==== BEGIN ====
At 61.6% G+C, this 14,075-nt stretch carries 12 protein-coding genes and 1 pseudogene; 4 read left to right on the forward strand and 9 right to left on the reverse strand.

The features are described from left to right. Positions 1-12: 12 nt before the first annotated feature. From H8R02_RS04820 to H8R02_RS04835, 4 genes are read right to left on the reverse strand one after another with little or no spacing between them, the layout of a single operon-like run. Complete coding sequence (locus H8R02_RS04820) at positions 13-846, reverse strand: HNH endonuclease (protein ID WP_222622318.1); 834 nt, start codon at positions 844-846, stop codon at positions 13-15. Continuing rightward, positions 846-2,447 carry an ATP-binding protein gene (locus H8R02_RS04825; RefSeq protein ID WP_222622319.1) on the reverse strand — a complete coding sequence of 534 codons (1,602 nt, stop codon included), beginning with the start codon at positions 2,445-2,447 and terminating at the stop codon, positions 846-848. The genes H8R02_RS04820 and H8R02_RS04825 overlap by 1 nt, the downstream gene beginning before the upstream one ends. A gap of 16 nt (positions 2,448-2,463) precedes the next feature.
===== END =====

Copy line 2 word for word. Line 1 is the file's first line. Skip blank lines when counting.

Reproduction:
The features are described from left to right. Positions 1-12: 12 nt before the first annotated feature. From H8R02_RS04820 to H8R02_RS04835, 4 genes are read right to left on the reverse strand one after another with little or no spacing between them, the layout of a single operon-like run. Complete coding sequence (locus H8R02_RS04820) at positions 13-846, reverse strand: HNH endonuclease (protein ID WP_222622318.1); 834 nt, start codon at positions 844-846, stop codon at positions 13-15. Continuing rightward, positions 846-2,447 carry an ATP-binding protein gene (locus H8R02_RS04825; RefSeq protein ID WP_222622319.1) on the reverse strand — a complete coding sequence of 534 codons (1,602 nt, stop codon included), beginning with the start codon at positions 2,445-2,447 and terminating at the stop codon, positions 846-848. The genes H8R02_RS04820 and H8R02_RS04825 overlap by 1 nt, the downstream gene beginning before the upstream one ends. A gap of 16 nt (positions 2,448-2,463) precedes the next feature.